ARCADIA, Calif. — The BC Classic, which of course stands for the Breeders’ Cup Classic, resembled the Bumper Car Classic at the start of the one and a quarter mile, $5 million race Saturday.

Eventual winner Bayern, ridden by Martin Garcia, took a sharp left turn as the starting bell rung and the gates sprung open, slamming into favorite Shared Belief and causing a chain reaction multihorse traffic jam that was more akin to a notorious Los Angeles freeway than the Santa Anita home stretch.

An inquiry was declared, and a three-person panel of racing stewards analyzed the incident to determine if a foul had occurred.

The race was run in a shade under two minutes, but it took another 10 minutes for officials to look at the bumping before Bayern was declared the winner, giving trainer Bob Baffert his first Breeders’ Cup Classic winner.

No horses were injured, but there were some strong opinions from the jockeys who were affected.

Mike Smith, rider of Shared Belief said, “I think it cost me the race.”

And Javier Castellano, the jockey aboard Moreno, the third horse in the bumper car sequence, said, “We lost our race at the break.”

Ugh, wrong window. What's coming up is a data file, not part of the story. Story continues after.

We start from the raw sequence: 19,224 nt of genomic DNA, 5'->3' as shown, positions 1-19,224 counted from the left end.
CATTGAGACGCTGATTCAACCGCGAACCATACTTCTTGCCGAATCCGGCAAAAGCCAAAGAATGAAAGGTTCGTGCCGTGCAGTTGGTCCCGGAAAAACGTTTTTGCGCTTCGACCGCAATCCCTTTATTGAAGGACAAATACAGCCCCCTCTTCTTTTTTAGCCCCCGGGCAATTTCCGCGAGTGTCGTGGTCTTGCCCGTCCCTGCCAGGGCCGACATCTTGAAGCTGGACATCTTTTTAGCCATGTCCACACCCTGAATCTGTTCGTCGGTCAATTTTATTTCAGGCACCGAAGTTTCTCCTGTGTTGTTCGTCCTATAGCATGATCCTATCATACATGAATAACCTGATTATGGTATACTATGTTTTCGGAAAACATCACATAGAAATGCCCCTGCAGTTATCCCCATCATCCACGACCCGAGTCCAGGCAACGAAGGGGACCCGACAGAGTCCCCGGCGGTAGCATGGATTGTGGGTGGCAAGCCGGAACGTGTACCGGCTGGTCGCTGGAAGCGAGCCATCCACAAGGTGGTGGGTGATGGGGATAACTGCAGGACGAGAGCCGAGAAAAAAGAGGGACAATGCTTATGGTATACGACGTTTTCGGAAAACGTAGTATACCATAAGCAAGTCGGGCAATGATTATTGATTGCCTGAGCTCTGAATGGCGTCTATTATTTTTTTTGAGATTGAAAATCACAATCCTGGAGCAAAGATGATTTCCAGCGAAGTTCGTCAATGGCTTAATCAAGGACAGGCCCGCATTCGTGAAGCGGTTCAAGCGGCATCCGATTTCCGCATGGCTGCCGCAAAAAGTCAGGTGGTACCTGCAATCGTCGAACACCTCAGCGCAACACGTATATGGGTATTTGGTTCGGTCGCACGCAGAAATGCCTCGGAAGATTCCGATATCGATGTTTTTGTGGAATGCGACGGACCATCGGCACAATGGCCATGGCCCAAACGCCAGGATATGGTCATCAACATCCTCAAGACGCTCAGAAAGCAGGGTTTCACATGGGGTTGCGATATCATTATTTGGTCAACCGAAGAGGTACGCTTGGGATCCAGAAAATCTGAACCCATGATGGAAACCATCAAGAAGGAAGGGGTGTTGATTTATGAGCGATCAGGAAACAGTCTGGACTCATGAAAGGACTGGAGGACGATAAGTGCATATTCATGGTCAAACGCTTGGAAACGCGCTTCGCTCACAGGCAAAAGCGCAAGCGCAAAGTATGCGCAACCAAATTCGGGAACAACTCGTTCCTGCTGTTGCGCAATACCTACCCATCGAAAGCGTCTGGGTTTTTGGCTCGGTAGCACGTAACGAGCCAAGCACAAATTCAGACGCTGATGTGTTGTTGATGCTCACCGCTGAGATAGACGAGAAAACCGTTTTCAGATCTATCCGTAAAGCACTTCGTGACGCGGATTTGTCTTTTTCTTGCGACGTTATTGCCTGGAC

Garcia defended his left turn by shrugging his shoulders and saying, “In racing, these things happen.”

And indeed they do — just not in the biggest race of the year.

After the start, Bayern went straight to the front, led the entire race and held off a determined Toast of New York by a long nose.

California Chrome sat in third all the way around and closed to within a half a length, but Bayern was determined. Bayern, a 3-year-old who had been overshadowed by fellow classmates Shared Belief, California Chrome and Tonalist, got the best of them Saturday.

The past few years, Baffert had the favorite in the Classic with Game on Dude, but Dude couldn’t get the job done. This year, Baffert brought in under-the-radar Bayern, who had been dominant in a few starts at smaller venues over the summer.

The 3-year-olds dominated their elders this year, running first through sixth.

Inquiries are not common in horse racing, and disqualifications are as rare as rain in Southern California. But this incident was magnified because of what was on the line: a $5 million purse and a possible claim to the title of Horse of the Year.

Bayern may have won the money, but his claims to Horse of the Year and best 3-year-old are still debatable. Luckily for racing fans, that decision won’t be left to the California racing stewards, who might have botched the biggest call in the biggest race of the year.

Michael Beychok was the 2012 National Handicapping Championship and 2012 Eclipse Award winner for best handicapper. He runs his own handicapping website, Follow him on Twitter: @BeychokRacing.